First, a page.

Northern Tanzania’s iconic savannah landscapes, home to some of the greatest cultural and biological diversity found anywhere in the world, encapsulate many of the challenges and opportunities facing community land rights in Africa. In contrast to most African countries, Tanzania’s landmark 1999 land reforms provide full legal recognition of customary land rights, which are administered through elected village councils.
As members of the land community, we know that access to a stable and flourishing piece of land, even the smallest plot or parcel, has the potential to be ground-breaking and life-changing. It means the difference between health and illness, between being read and illiterate, and in the most extreme cases, the difference between being fed and hungry. In essence, it determines one’s life path, the key factor between qualifying for essential government services and living at the peripheries and margins of society.
Major global agreements, such as the Paris climate change agreement, and the SDGs will not come to fruition without local governments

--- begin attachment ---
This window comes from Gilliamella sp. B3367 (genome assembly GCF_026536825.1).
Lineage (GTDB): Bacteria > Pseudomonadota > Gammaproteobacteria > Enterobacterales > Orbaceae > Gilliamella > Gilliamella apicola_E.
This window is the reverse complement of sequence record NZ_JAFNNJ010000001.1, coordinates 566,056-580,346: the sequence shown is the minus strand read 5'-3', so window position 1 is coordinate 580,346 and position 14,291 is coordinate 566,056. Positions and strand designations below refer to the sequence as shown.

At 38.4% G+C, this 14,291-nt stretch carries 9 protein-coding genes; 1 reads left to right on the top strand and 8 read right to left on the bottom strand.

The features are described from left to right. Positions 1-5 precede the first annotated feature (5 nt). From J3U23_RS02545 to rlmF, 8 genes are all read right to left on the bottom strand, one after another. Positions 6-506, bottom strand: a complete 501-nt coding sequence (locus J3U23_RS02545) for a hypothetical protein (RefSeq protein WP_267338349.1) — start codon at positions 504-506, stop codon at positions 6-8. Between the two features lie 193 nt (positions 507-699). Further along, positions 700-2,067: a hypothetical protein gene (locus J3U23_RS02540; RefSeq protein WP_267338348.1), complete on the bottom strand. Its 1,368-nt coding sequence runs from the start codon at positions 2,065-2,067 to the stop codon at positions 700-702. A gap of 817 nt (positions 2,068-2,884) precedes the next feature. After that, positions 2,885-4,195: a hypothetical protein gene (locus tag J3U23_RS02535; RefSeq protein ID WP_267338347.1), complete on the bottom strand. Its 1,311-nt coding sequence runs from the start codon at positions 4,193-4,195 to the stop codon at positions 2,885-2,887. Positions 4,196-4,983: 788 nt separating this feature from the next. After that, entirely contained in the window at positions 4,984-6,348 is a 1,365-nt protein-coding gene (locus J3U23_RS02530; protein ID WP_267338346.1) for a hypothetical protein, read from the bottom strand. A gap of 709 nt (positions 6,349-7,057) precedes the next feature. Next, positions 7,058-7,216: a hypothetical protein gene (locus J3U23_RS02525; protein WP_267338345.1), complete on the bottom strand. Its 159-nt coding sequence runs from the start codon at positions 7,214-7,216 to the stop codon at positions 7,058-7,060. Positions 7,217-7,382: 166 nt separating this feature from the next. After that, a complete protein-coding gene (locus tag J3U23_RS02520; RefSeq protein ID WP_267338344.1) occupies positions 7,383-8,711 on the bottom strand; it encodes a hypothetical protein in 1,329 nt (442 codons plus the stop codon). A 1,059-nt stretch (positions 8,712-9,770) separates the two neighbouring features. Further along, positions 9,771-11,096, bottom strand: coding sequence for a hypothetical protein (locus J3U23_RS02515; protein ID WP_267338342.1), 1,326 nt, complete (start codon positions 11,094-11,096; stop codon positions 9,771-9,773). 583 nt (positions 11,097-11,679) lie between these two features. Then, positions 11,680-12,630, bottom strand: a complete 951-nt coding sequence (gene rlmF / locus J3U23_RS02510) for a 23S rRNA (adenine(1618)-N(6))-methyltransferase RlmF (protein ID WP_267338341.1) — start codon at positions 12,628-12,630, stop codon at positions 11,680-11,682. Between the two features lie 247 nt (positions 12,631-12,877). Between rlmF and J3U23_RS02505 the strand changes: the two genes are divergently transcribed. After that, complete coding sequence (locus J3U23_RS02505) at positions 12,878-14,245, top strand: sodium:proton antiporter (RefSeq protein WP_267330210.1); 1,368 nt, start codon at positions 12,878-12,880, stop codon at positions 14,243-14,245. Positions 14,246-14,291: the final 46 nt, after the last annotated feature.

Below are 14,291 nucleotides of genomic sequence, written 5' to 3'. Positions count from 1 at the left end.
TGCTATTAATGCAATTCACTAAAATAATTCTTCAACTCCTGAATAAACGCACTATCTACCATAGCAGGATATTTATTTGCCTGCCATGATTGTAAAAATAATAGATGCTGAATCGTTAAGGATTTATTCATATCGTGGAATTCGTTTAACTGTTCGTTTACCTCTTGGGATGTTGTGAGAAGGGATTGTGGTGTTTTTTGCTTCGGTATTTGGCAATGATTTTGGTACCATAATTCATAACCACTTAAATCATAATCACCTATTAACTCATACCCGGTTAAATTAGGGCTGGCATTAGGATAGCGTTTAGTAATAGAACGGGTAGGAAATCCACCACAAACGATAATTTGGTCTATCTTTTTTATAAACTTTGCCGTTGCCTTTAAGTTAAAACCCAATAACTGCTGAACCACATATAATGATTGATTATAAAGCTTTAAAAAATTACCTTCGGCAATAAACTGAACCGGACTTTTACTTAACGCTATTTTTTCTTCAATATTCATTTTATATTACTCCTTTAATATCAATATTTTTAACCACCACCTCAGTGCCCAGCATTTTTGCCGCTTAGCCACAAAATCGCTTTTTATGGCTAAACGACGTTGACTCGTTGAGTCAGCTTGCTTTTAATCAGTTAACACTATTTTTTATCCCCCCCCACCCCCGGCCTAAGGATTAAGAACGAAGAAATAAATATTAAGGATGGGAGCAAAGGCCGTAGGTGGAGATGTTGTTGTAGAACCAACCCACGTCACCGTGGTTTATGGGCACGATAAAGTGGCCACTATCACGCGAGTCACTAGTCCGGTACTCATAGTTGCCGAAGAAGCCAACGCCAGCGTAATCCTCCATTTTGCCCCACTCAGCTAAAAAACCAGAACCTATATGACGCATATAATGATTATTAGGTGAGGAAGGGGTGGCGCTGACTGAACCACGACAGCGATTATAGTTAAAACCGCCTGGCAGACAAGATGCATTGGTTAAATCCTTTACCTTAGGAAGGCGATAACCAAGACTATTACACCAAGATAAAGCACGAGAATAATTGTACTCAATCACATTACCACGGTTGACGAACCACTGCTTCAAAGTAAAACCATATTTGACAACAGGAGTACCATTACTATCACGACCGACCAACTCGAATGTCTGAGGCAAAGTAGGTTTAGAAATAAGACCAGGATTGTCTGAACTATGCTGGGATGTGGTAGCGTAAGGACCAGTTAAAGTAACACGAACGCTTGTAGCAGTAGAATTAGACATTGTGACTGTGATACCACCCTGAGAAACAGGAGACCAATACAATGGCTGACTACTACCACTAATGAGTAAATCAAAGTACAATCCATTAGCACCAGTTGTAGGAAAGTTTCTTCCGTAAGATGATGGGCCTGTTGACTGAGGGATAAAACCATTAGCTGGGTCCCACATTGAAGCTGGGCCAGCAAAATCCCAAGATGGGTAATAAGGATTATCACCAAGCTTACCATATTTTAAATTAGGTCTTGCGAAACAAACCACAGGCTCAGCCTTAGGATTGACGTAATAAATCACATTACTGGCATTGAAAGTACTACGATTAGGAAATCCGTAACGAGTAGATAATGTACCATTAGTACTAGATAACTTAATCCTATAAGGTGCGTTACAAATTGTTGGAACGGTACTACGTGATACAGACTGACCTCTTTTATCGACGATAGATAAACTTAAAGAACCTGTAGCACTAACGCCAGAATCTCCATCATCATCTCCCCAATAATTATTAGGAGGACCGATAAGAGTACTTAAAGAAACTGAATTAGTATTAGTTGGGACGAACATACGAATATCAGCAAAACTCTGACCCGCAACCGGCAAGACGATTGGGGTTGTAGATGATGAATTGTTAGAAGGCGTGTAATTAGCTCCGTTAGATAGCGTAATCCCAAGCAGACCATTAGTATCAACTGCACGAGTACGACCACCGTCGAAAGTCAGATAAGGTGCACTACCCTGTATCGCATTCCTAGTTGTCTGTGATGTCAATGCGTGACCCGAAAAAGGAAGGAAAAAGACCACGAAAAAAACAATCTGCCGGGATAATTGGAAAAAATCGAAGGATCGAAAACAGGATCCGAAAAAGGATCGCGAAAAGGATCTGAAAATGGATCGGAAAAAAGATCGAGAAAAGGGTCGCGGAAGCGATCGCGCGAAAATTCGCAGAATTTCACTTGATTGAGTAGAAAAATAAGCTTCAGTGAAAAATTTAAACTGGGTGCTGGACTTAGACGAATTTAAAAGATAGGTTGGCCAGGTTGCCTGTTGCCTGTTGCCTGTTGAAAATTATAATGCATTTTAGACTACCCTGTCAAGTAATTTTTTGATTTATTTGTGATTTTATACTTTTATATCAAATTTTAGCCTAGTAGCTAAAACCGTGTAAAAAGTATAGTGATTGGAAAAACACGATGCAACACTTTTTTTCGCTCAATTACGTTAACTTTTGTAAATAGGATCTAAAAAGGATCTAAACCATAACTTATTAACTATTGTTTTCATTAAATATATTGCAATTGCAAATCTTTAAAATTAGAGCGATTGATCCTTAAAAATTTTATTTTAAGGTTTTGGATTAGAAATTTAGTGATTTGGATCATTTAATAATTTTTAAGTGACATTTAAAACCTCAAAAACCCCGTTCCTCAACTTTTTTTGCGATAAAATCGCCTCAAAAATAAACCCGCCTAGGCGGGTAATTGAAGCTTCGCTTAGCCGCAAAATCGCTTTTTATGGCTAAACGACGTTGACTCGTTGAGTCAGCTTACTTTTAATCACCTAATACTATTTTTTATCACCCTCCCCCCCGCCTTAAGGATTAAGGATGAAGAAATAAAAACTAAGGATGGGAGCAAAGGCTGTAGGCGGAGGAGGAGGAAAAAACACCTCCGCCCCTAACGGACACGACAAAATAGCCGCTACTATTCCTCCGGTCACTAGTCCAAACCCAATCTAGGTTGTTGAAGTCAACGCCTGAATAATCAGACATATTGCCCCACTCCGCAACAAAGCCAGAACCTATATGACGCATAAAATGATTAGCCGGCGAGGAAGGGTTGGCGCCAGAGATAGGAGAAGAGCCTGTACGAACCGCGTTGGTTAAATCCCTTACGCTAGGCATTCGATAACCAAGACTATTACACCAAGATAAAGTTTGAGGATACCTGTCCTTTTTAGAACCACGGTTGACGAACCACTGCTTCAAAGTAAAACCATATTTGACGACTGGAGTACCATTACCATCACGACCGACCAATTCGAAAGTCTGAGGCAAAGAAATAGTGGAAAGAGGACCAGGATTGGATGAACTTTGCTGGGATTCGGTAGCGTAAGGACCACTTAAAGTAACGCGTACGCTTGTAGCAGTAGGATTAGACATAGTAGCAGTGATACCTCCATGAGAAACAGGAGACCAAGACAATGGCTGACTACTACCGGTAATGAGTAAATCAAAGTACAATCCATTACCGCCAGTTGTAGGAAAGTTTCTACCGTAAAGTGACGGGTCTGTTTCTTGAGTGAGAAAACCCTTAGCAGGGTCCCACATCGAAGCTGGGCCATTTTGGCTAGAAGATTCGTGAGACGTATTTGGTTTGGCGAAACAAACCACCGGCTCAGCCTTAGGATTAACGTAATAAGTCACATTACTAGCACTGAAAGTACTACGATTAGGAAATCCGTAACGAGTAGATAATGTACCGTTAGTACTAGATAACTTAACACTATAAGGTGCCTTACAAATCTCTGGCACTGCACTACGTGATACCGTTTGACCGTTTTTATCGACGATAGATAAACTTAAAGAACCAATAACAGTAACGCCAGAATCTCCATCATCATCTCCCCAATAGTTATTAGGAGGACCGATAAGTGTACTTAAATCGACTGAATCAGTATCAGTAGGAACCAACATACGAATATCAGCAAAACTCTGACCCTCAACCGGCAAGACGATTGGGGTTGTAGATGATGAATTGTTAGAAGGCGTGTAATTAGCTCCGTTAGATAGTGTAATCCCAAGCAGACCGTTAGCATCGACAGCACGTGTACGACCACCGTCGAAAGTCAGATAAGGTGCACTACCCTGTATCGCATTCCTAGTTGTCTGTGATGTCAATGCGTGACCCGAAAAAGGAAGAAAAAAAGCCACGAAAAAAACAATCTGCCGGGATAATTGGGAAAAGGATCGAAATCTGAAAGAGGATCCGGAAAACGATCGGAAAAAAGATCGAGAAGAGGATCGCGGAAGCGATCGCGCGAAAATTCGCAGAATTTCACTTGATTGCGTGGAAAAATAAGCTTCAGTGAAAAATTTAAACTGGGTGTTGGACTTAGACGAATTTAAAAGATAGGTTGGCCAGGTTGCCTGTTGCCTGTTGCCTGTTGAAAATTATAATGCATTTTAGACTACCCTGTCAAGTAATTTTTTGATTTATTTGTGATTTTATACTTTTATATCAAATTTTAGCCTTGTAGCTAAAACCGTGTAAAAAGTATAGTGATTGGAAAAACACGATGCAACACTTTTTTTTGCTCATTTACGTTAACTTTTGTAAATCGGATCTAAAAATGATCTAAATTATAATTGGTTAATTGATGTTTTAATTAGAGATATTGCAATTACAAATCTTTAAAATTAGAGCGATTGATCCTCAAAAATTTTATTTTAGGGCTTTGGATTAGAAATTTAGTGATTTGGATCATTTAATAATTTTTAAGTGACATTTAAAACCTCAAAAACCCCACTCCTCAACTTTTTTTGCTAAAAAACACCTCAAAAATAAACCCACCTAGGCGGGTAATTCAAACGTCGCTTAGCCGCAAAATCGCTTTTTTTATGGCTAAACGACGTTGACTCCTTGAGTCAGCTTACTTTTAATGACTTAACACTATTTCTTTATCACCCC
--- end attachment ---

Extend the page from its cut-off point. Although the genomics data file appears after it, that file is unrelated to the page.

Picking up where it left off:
Over a year ago in Quito, after a long negotiation and high involvement of all stakeholders, the atmosphere I could feel in my constituency was that of a promise; a big promise of a different international understanding of the urbanization phenomenon, a new role of cities and local and regional governments in the international governance and a shared vision of the need to rethink models.
A civil society perspective on engaging with the private sector
Towards SDG 17: Partnerships for the Goals
October 2017: In 2012, the Committee on World Food Security (CFS) endorsed Voluntary Guidelines on the Responsible Governance of Tenure, forests, and fisheries (VGGT, or the Voluntary Guidelines) to, inter alia, promote food security and sustainable development by improving secure access to land, fisheries, and forests.
By Andrew Smith
Autora: Tatiana Mendonça
By Oumar Sylla, Director of the Global Land Tool Network (GLTN)
On behalf of UN-Habitat, particularly the Land and the Global Land Tool Network Unit, which also serves as the GLTN Secretariat, I was pleased to present some key messages at the third Preparatory Committee Meeting of Habitat III.